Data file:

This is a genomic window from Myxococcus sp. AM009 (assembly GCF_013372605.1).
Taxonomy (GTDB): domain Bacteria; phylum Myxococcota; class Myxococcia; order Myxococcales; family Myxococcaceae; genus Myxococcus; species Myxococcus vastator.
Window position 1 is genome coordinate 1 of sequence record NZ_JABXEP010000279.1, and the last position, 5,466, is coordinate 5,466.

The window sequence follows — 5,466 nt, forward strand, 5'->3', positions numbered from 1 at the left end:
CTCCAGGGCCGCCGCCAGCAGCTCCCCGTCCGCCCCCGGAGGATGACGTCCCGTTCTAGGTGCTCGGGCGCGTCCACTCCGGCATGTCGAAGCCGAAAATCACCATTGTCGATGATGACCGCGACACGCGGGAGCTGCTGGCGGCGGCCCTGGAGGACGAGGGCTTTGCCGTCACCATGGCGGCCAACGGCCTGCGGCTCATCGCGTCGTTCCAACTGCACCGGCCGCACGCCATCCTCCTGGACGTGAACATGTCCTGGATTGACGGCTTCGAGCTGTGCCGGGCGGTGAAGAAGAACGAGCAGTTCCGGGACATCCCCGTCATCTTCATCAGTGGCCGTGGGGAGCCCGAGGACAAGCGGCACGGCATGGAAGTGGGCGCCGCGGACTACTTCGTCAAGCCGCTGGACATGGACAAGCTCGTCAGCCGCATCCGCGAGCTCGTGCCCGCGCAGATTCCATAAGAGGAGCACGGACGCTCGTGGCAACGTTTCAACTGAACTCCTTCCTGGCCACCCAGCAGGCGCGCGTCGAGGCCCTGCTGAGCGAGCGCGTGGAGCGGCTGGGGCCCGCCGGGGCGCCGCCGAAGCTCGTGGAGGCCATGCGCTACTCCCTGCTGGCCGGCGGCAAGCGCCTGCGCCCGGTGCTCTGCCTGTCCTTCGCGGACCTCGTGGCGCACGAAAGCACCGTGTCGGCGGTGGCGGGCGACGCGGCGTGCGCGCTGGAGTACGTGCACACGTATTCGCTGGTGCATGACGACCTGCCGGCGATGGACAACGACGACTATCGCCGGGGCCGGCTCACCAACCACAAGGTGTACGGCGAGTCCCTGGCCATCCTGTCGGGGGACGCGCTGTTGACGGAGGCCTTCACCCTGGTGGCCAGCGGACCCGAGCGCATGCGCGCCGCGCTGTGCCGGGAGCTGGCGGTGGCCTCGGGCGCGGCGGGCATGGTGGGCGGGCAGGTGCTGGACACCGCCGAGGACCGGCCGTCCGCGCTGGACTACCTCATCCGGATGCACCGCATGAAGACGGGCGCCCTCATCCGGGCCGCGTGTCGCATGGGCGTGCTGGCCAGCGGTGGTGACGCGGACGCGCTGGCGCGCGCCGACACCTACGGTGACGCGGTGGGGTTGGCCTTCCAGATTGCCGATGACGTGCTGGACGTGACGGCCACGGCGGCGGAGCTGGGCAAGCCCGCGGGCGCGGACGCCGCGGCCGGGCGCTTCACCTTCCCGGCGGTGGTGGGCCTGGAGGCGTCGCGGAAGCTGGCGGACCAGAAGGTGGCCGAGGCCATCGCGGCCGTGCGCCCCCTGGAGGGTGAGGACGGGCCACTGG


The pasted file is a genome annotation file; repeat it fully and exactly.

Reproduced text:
This is a genomic window from Myxococcus sp. AM009 (assembly GCF_013372605.1).
Taxonomy (GTDB): domain Bacteria; phylum Myxococcota; class Myxococcia; order Myxococcales; family Myxococcaceae; genus Myxococcus; species Myxococcus vastator.
Window position 1 is genome coordinate 1 of sequence record NZ_JABXEP010000279.1, and the last position, 5,466, is coordinate 5,466.

The window sequence follows — 5,466 nt, forward strand, 5'->3', positions numbered from 1 at the left end:
CTCCAGGGCCGCCGCCAGCAGCTCCCCGTCCGCCCCCGGAGGATGACGTCCCGTTCTAGGTGCTCGGGCGCGTCCACTCCGGCATGTCGAAGCCGAAAATCACCATTGTCGATGATGACCGCGACACGCGGGAGCTGCTGGCGGCGGCCCTGGAGGACGAGGGCTTTGCCGTCACCATGGCGGCCAACGGCCTGCGGCTCATCGCGTCGTTCCAACTGCACCGGCCGCACGCCATCCTCCTGGACGTGAACATGTCCTGGATTGACGGCTTCGAGCTGTGCCGGGCGGTGAAGAAGAACGAGCAGTTCCGGGACATCCCCGTCATCTTCATCAGTGGCCGTGGGGAGCCCGAGGACAAGCGGCACGGCATGGAAGTGGGCGCCGCGGACTACTTCGTCAAGCCGCTGGACATGGACAAGCTCGTCAGCCGCATCCGCGAGCTCGTGCCCGCGCAGATTCCATAAGAGGAGCACGGACGCTCGTGGCAACGTTTCAACTGAACTCCTTCCTGGCCACCCAGCAGGCGCGCGTCGAGGCCCTGCTGAGCGAGCGCGTGGAGCGGCTGGGGCCCGCCGGGGCGCCGCCGAAGCTCGTGGAGGCCATGCGCTACTCCCTGCTGGCCGGCGGCAAGCGCCTGCGCCCGGTGCTCTGCCTGTCCTTCGCGGACCTCGTGGCGCACGAAAGCACCGTGTCGGCGGTGGCGGGCGACGCGGCGTGCGCGCTGGAGTACGTGCACACGTATTCGCTGGTGCATGACGACCTGCCGGCGATGGACAACGACGACTATCGCCGGGGCCGGCTCACCAACCACAAGGTGTACGGCGAGTCCCTGGCCATCCTGTCGGGGGACGCGCTGTTGACGGAGGCCTTCACCCTGGTGGCCAGCGGACCCGAGCGCATGCGCGCCGCGCTGTGCCGGGAGCTGGCGGTGGCCTCGGGCGCGGCGGGCATGGTGGGCGGGCAGGTGCTGGACACCGCCGAGGACCGGCCGTCCGCGCTGGACTACCTCATCCGGATGCACCGCATGAAGACGGGCGCCCTCATCCGGGCCGCGTGTCGCATGGGCGTGCTGGCCAGCGGTGGTGACGCGGACGCGCTGGCGCGCGCCGACACCTACGGTGACGCGGTGGGGTTGGCCTTCCAGATTGCCGATGACGTGCTGGACGTGACGGCCACGGCGGCGGAGCTGGGCAAGCCCGCGGGCGCGGACGCCGCGGCCGGGCGCTTCACCTTCCCGGCGGTGGTGGGCCTGGAGGCGTCGCGGAAGCTGGCGGACCAGAAGGTGGCCGAGGCCATCGCGGCCGTGCGCCCCCTGGAGGGTGAGGACGGGCCACTGG